Kristopher: I’m really not sure. There’s a few that are kind of terrifying. One that probably gets to me a bit, because I see it out here where I live, is the legend about the headlights. I’ve passed many cars with no headlights on. Not once have I felt obligated to flash them with my lights out of fear of being chased down and killed.
Meghan: Who is your favorite serial killer and why?
Kristopher: Ed Gein. Though he wasn’t technically a serial killer. I guess what sparked my interest in him was the fact so many of my favorite stories were based on his crimes. My own imagination began to run wild with Gein ideas and that was how The Vampire of Plainfield was born. To me, he seemed to be a very lonely, bored man who became consumed by his sick fantasies.
Meghan: How old were you when you saw your first horror movie?
Kristopher: I was five and watched Friday the 13th on a summer Saturday while my mom was busy canning. I loved it. Friday the 13th part 2 aired that night and the following weekend, Friday the 13th part 3 was shown. It was all over for me after that. I was hooked on horror. Luckily, I had parents that were very vocal about explaining how its make-believe and the people in the movies were just pretending. I started drawing pictures of what I saw in the movies, using crayons and construction paper. My mom would hang them on the fridge. From then on, I spent a lot of time trying to turn my friends into horror fans. Most of the time, I succeeded.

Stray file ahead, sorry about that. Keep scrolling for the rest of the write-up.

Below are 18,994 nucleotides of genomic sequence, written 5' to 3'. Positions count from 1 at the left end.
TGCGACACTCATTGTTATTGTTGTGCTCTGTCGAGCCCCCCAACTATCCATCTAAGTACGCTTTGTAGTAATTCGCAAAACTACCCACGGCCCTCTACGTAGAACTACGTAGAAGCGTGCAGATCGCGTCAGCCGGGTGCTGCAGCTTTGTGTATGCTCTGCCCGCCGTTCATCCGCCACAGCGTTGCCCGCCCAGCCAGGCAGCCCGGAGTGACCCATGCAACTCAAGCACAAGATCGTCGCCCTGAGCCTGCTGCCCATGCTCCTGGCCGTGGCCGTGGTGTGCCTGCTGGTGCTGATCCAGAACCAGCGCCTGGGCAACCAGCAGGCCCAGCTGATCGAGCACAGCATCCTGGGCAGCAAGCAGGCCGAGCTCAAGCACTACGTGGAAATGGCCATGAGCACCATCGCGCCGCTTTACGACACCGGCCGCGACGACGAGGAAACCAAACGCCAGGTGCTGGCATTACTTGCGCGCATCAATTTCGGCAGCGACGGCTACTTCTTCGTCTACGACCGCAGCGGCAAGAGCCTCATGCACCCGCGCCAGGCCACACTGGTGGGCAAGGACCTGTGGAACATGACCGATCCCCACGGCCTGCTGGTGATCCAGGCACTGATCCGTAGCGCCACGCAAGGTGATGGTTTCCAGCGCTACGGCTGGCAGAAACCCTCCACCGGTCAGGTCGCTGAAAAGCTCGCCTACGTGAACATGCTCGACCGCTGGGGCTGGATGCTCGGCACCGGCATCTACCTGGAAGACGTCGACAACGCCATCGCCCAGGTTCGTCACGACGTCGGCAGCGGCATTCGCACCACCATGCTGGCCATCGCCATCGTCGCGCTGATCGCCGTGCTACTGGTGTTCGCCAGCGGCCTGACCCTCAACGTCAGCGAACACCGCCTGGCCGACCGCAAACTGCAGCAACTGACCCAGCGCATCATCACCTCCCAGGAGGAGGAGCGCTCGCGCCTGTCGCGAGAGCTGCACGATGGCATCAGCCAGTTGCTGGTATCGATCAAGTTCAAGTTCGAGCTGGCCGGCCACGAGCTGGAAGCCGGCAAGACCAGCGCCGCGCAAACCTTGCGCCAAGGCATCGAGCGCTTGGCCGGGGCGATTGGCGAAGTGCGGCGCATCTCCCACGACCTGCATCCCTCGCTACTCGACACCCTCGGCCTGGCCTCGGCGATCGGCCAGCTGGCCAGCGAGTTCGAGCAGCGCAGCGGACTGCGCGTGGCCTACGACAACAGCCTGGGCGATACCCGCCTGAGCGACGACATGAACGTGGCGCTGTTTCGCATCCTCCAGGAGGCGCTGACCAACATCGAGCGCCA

Meghan: How old were you when you read your first horror book?
Kristopher: I read a lot of children’s horror books like Scary Stories to Tell in the Dark, books like that. I read my first adult novel around the time I was twelve. It was King’s Gerald’s Game. From there, I read Night Shift. Then my father introduced me to John Saul. I read Nathaniel and Sleep Walk. Then my dad led me to Graham Masterton. I loved them all.